Desperate Journalist


The Empty Page

A late start (I hear an act pulled out?) affords me enough time to eat a quantity of waffles (potato) before venturing into the vaguely kitsch dwelling we all know as the Deaf Institute. Up first comes a 3-piece heavily rooted in 1990s ‘alternative’ rock, though sadly it doesn’t appear that they have blended their influences into anything beyond derivation.

To elaborate, the style of the guitar playing seems a little on the unimaginative side, a solo (on the song where they say “garbage in, garbage out”) invokes predictability alongside a tone practically veering on the generic (holding it behind your head and leaning it on your shoulders eh). The lead vocal is somewhat reminiscent of Kim Deal (underutilised low register?), though lyrically not quite up to par with the chops wielded by the alt rock figurehead. As for the rhythm, the aggressive, simplistic fills (blood was drawn?) and the inaudibility of the bass does little to elevate my sinking opinion of this evening.

Desperate Journalist

Underwhelmed by the previous act, the headliners quickly set the performance benchmark; however, soon enough any enthusiasm from the changing of the guard is metaphorically put to the sword as the same format of alt-rock aping is essentially performed at a slightly superior level (I don’t take harshness lightly, but it’s warranted in this instance). As I sit pondering how the audience has taken to them, the 5-piece dive into a string of quasi-melancholic numbers that just about touch on the same subject matter; if it isn’t about a relationship (“why are you so boring?”), it’s about someone else’s relationship… or something loosely along those lines.

The effects-laden guitar sound doesn’t tend to vary that much either, and in reality kind of hawks the attention (I suppose there were 2 of them) to the extent that the bass is left in the gutter once more (Hang the DJ?). The beat, while a bit more adventurous than the former, fails to really add any percussive substance necessary to this rather drab instrumental structure; one fill in particular, the interval between verse and chorus on their last pre-encore song, I can only describe as… clunky. The capable lead vocal is the soaring factor that grasps the audience, even in spite of not quite nailing the more taxing notes (studio and live are different beasts in all fairness) and vocal melodies that seem to conveniently loop throughout their set.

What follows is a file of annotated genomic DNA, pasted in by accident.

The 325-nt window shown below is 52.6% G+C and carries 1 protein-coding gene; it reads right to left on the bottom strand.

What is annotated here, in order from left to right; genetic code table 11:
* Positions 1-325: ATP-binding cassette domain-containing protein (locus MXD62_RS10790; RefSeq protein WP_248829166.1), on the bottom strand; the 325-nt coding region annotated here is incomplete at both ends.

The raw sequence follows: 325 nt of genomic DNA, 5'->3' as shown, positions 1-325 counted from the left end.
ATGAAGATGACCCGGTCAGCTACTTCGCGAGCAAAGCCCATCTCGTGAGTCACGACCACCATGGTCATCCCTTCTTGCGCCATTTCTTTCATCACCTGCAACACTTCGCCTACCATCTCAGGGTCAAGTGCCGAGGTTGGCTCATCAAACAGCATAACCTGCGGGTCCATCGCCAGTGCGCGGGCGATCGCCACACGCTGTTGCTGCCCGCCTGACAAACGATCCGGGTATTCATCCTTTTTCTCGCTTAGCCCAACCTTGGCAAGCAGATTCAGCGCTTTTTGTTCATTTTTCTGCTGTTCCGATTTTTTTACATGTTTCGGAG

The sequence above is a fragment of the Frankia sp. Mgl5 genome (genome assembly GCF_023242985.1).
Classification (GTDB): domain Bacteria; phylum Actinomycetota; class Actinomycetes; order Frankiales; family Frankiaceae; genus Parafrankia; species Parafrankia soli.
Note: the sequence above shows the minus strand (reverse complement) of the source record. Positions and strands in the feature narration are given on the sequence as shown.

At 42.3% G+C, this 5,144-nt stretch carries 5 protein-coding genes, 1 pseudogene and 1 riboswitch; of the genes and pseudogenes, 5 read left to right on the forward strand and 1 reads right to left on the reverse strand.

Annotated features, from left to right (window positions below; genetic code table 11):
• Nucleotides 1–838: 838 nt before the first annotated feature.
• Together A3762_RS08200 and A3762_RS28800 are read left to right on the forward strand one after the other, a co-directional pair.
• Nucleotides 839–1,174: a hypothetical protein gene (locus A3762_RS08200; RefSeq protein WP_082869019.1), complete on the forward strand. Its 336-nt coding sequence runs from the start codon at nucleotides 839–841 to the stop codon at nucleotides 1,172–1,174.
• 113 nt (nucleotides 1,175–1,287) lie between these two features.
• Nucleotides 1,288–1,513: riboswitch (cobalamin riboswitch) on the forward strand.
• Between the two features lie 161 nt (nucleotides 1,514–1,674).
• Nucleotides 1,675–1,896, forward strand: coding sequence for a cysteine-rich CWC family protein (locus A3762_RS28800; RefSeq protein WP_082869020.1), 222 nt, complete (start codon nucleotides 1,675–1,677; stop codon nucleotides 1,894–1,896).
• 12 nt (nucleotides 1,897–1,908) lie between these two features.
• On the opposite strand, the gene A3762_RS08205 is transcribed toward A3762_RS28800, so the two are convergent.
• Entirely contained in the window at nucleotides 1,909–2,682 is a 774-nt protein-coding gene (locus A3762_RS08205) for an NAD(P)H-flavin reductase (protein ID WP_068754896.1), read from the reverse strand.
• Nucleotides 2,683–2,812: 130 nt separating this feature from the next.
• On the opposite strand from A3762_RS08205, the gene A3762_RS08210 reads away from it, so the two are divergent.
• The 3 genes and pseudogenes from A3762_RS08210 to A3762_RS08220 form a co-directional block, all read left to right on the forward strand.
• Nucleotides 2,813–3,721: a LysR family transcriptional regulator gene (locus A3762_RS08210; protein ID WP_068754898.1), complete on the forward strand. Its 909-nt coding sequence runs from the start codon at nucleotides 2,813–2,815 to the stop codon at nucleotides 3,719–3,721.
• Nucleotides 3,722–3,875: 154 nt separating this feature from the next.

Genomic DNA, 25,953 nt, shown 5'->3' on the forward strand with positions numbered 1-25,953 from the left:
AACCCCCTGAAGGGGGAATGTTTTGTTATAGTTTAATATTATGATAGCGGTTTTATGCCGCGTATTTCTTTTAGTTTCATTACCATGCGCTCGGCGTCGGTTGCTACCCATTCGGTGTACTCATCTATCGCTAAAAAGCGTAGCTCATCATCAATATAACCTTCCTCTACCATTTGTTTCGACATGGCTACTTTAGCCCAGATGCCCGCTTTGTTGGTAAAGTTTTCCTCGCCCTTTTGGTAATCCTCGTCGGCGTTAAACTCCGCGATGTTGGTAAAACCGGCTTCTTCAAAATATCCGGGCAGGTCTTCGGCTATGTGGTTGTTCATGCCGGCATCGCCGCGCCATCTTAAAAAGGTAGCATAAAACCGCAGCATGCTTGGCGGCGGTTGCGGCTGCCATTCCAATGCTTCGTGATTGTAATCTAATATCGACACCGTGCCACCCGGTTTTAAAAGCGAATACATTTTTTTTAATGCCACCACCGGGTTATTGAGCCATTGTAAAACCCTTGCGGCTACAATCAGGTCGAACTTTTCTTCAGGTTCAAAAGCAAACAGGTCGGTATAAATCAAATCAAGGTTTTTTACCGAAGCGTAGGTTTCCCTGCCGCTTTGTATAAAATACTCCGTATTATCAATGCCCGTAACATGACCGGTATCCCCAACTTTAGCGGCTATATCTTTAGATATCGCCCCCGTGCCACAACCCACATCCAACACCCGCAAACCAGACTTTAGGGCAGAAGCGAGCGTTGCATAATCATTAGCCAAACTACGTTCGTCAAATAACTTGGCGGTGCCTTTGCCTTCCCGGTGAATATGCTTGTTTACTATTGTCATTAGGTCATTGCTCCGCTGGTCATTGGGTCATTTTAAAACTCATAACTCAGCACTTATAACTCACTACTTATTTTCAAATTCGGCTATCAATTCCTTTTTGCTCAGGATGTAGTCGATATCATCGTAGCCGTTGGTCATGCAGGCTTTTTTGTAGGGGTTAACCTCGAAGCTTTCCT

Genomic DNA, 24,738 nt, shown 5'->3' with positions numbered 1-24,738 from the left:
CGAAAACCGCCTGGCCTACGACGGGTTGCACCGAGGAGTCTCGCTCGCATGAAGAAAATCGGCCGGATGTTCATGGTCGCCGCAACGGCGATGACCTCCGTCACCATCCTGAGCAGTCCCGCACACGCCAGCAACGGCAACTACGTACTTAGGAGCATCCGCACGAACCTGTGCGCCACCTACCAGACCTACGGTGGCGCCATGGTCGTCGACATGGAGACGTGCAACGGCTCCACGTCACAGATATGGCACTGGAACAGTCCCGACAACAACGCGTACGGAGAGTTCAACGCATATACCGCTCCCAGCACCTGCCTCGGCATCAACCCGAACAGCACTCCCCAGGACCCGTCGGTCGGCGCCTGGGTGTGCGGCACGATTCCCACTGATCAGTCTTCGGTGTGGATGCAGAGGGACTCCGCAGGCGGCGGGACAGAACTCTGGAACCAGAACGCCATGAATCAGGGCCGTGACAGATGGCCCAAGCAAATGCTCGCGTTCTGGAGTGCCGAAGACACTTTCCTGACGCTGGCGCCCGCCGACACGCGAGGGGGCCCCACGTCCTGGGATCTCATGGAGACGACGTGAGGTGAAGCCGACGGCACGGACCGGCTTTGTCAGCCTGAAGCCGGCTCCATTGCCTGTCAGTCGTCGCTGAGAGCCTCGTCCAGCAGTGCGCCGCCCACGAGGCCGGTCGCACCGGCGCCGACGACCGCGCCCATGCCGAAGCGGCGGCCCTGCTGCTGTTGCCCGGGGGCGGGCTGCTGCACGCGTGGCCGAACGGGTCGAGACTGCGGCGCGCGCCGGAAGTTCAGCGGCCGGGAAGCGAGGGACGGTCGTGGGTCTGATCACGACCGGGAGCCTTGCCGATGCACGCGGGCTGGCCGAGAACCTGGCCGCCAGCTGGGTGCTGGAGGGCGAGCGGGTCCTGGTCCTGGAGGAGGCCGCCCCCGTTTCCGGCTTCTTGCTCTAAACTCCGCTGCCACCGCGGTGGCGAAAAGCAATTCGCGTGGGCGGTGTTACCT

As the band is unfortunately roused for an encore, I question why I didn’t take to this gig, how I suspect I am a loner in terms of opinion here and what it really means to have ethics as a journalist. Ignoring the obvious link between my position and the name of the headliner, I recall a certain Jim Morrison lyric and unkindly cite it for use here: “All the children are insane”.

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Angus Rolland

Recent career decisions have compelled me into the journalistic... thing; I could list my literary influences or even debate which 3rd rate beverage has the best economic value per litre (But I won’t). Oh, in addition, I write reviews for the Independents Network.